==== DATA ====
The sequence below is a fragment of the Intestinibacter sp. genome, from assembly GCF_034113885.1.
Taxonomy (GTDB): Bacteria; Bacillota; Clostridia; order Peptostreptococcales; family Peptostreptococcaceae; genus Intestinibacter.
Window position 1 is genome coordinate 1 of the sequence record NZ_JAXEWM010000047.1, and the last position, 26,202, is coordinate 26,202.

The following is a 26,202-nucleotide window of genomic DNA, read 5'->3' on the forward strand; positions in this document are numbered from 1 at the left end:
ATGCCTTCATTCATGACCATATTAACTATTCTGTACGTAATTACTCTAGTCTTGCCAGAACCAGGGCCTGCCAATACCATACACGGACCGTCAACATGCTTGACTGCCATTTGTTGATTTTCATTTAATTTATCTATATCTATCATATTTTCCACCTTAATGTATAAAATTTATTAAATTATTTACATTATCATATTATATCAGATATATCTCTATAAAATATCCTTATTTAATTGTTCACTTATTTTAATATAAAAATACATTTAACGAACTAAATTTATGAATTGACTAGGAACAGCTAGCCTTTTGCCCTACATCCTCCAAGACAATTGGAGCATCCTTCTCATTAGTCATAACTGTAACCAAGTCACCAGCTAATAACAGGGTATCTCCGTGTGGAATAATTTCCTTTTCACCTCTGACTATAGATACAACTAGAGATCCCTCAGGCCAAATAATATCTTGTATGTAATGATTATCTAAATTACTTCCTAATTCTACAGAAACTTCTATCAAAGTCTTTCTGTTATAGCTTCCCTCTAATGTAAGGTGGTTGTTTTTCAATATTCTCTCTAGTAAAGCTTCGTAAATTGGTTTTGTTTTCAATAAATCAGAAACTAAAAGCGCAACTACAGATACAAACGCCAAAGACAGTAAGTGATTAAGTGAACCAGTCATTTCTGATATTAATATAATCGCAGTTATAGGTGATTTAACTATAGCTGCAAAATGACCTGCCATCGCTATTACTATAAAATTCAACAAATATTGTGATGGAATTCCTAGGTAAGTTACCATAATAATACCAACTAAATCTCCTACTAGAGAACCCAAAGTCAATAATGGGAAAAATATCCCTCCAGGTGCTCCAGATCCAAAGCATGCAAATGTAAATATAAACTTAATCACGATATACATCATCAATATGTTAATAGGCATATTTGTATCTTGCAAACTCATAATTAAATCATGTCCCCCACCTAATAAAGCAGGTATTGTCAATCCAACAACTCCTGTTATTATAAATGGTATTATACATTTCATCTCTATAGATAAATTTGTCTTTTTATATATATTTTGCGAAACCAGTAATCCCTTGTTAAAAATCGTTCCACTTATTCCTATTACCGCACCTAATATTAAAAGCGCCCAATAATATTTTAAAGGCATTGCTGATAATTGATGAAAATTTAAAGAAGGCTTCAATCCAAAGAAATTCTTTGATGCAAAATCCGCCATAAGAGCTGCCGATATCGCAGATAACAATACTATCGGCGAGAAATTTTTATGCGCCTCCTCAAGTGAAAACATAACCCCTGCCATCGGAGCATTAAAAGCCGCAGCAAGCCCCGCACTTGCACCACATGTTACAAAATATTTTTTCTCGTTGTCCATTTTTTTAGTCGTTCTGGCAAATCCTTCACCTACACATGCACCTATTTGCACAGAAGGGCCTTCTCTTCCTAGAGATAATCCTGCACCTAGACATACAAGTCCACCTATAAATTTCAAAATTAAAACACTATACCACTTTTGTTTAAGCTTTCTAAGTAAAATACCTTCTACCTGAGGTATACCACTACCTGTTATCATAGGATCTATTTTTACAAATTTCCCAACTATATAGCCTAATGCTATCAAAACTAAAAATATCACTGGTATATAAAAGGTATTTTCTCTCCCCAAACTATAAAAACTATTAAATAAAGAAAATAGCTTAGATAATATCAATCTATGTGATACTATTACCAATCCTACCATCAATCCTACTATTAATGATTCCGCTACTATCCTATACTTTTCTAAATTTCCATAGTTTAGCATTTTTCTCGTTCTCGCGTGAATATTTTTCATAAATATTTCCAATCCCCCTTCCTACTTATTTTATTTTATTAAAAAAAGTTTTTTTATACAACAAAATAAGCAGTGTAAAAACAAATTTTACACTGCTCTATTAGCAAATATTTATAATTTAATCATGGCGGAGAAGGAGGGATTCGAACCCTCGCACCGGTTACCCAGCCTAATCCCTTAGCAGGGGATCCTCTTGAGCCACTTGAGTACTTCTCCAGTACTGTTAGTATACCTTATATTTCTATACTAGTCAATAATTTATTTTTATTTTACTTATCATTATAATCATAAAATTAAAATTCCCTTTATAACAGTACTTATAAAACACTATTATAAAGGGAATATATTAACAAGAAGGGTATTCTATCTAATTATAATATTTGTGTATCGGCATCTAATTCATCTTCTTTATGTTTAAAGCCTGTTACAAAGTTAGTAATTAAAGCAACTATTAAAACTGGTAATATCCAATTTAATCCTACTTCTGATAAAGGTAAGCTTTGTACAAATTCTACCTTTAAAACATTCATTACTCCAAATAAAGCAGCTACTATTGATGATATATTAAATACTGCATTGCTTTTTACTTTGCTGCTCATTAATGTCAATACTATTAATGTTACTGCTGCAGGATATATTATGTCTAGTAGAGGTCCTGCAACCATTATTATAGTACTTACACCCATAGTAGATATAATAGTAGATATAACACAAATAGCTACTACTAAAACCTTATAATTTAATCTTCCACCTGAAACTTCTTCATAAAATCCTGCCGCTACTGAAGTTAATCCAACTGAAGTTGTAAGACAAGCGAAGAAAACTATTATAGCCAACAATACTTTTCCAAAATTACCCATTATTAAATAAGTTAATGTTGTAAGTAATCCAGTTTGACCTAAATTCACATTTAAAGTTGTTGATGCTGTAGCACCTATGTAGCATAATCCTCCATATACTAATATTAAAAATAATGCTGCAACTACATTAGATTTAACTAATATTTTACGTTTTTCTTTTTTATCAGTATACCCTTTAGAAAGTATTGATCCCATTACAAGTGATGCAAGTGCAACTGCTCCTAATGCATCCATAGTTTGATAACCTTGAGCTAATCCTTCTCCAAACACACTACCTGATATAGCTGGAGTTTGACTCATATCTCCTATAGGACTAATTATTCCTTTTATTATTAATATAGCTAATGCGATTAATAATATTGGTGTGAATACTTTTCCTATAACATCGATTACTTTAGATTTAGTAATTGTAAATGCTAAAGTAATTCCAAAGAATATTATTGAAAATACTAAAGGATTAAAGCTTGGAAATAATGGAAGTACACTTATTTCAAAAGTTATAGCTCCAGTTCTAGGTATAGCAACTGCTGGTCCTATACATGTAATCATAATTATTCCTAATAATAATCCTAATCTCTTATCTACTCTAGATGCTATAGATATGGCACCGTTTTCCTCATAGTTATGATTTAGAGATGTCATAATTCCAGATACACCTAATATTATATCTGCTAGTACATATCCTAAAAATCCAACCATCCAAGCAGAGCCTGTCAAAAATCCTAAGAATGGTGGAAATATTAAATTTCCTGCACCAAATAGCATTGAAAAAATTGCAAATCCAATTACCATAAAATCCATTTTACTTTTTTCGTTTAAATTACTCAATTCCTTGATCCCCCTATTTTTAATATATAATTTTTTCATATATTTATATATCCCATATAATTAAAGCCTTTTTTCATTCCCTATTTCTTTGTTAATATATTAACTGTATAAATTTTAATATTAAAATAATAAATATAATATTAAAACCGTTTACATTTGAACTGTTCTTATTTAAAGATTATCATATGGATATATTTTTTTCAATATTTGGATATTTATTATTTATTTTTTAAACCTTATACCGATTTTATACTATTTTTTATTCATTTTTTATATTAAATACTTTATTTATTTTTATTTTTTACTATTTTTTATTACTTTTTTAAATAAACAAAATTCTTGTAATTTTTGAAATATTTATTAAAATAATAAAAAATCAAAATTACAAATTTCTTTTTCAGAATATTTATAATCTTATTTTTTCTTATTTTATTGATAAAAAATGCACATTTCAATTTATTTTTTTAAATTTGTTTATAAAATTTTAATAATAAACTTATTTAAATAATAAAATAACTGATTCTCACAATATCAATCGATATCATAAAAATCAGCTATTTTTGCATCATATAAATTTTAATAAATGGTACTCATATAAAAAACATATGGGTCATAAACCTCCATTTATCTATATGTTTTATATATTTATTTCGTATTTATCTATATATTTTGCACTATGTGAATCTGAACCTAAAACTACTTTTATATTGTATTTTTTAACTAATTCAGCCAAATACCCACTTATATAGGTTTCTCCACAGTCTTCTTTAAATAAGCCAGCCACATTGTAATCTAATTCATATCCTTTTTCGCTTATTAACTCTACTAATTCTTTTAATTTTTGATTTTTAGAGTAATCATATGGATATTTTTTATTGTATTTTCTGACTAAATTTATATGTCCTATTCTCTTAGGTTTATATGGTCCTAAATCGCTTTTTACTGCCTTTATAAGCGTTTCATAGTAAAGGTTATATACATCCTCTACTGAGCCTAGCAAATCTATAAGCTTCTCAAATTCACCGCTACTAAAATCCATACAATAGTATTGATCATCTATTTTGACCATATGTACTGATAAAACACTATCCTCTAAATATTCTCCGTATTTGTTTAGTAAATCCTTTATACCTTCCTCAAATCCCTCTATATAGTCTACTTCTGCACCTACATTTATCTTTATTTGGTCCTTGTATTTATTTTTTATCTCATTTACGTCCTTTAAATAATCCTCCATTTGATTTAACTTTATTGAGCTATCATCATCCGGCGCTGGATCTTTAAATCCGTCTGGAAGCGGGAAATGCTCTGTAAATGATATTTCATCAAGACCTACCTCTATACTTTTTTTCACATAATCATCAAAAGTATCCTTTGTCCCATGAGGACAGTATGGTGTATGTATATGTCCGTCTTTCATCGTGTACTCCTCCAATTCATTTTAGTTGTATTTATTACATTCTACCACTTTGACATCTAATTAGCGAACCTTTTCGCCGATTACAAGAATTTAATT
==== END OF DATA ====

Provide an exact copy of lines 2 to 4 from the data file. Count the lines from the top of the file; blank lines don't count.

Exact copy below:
Taxonomy (GTDB): Bacteria; Bacillota; Clostridia; order Peptostreptococcales; family Peptostreptococcaceae; genus Intestinibacter.
Window position 1 is genome coordinate 1 of the sequence record NZ_JAXEWM010000047.1, and the last position, 26,202, is coordinate 26,202.

The following is a 26,202-nucleotide window of genomic DNA, read 5'->3' on the forward strand; positions in this document are numbered from 1 at the left end: